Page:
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Roadmap for Entrepreneurship - A Resource for FACS Teachers 2013 NC CTE Summer Conference Guiding Experiential Experiences in Entrepreneurship Preparation.

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Presentation on theme: "Roadmap for Entrepreneurship - A Resource for FACS Teachers 2013 NC CTE Summer Conference Guiding Experiential Experiences in Entrepreneurship Preparation."— Presentation transcript:

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2 Roadmap for Entrepreneurship - A Resource for FACS Teachers 2013 NC CTE Summer Conference Guiding Experiential Experiences in Entrepreneurship Preparation July, 25, 2013

3 Horace C. Robertson Balmoral Drive Cary, NC – Secretary-Treasurer for The Consortium For Entrepreneurship Education Former Consultant for Marketing Education and Regional Coordinator for CTE – NC DPI

4 Consortium for Entrepreneurship Education National Organization bringing Educational Agencies and Leaders Together To Build the Field of Entrepreneurship Education

5 Consortium for Entrepreneurship Education Believes All Career Clusters have entrepreneurial opportunities in the careers. It depends on how the person wants to work! Entrepreneurship is a great context for learning key academic skills and those being advanced by the Partnership for 21 st Century Skills as essential for the future workforce. All Career Clusters have entrepreneurial opportunities in the careers. It depends on how the person wants to work!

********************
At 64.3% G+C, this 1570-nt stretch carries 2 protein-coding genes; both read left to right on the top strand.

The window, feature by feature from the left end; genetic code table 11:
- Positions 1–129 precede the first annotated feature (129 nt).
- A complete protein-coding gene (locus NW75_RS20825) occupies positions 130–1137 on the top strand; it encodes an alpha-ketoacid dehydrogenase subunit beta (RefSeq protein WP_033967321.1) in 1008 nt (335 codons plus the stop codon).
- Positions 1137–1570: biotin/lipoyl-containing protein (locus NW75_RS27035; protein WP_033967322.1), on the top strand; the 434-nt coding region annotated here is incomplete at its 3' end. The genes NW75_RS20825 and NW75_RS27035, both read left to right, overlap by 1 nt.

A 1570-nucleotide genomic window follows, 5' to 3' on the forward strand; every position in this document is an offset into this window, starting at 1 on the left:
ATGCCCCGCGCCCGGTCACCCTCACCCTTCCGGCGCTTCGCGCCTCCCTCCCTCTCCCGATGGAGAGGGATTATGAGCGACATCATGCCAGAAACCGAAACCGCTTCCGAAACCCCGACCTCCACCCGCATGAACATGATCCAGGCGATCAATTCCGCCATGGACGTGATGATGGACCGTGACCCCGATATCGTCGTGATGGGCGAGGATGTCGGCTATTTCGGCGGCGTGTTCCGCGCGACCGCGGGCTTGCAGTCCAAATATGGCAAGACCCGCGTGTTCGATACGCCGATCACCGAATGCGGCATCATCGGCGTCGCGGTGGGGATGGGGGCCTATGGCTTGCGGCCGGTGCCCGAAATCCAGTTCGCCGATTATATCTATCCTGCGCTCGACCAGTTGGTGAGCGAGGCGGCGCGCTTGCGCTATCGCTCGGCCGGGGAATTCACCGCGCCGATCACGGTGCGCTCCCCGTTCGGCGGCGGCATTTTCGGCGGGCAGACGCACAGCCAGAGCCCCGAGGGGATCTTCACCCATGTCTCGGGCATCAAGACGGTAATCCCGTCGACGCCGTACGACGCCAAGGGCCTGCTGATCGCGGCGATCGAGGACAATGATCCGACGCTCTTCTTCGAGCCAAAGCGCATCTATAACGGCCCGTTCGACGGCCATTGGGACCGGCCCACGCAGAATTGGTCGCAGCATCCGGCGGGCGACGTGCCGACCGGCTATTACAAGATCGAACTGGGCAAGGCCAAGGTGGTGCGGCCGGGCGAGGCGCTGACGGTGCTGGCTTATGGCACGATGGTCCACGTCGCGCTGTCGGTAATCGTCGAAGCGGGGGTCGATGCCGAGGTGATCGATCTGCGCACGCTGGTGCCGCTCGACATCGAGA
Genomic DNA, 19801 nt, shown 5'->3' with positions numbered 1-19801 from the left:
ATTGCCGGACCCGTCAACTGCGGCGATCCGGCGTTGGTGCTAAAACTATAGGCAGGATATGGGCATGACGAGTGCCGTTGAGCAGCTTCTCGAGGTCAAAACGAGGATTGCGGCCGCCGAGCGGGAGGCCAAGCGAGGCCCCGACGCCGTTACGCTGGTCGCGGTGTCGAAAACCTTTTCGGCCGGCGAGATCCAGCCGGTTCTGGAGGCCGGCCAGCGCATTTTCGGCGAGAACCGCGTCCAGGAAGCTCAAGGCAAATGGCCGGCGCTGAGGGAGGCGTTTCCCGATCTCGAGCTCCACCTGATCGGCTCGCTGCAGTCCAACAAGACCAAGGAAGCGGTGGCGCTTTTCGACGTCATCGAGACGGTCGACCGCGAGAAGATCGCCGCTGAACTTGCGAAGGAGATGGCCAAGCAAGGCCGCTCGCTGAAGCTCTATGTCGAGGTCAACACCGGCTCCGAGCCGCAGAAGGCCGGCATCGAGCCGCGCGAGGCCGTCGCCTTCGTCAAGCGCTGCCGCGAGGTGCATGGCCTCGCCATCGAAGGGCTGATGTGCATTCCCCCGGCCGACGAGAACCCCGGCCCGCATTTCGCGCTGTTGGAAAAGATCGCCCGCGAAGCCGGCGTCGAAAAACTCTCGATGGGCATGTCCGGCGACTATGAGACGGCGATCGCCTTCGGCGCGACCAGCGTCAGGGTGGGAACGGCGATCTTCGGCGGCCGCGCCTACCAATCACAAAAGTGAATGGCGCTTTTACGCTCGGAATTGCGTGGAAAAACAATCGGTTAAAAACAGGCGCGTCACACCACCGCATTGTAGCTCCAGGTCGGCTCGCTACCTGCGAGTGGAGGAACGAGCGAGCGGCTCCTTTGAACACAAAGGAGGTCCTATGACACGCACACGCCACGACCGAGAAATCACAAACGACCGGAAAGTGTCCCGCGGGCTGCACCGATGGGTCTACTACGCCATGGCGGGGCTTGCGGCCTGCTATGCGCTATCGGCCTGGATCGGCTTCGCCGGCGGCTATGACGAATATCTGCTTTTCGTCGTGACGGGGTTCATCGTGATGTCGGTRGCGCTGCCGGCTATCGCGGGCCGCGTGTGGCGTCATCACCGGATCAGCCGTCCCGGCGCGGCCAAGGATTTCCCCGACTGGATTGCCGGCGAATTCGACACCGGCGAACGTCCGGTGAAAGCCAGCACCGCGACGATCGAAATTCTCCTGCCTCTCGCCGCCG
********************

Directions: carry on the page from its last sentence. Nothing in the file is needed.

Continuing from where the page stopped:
6 Can entrepreneurship and innovation skills be taught? No, but it can be learned! ©2011 Charter Partners Institute

7 Keys to Teaching Entrepreneurship and Innovation Student directed (student led, teacher as Guide) Idea or problem Team Idea or issue student is passionate about Push to innovate Guide and reinforce through innovation process Let rewards be internal because of the student’s passion for their entrepreneurial venture © 2011 Charter Partners Institute

8 Entrepreneurship Lifelong Learning Model

9 The Changing State of the U. S. Economy Unemployment in the United States is still at a 26-year high (7.6 % in June 2013), as businesses continue to seek to survive (24.5% for Teens) (Creeping down from 9.9% in May 2010) (NC nearly 9%) The majority of job losses have occurred in large companies, with the highest share among firms with 1000 or more employees Individual entrepreneurs have been the fastest growing segment during the current recession

10 The Changing State of the Economy Small businesses are the foundation of the American economy. The Small Business Administration (SBA) currently reports that of the 27+ million businesses in America, 21+ million have no employees except the owner, and another 4 million have 5 employees or fewer.

11 The Changing State of the Economy In 2008 (latest year of available census data) of all the business firms in the USA 48% of them have less than four workers, and 71% of all the business firms have fewer than 20 workers. Just 5% have more than 50 employees Just 2% of all business firms have over 100 employees. Graduates will enter a small business, entrepreneurial economy.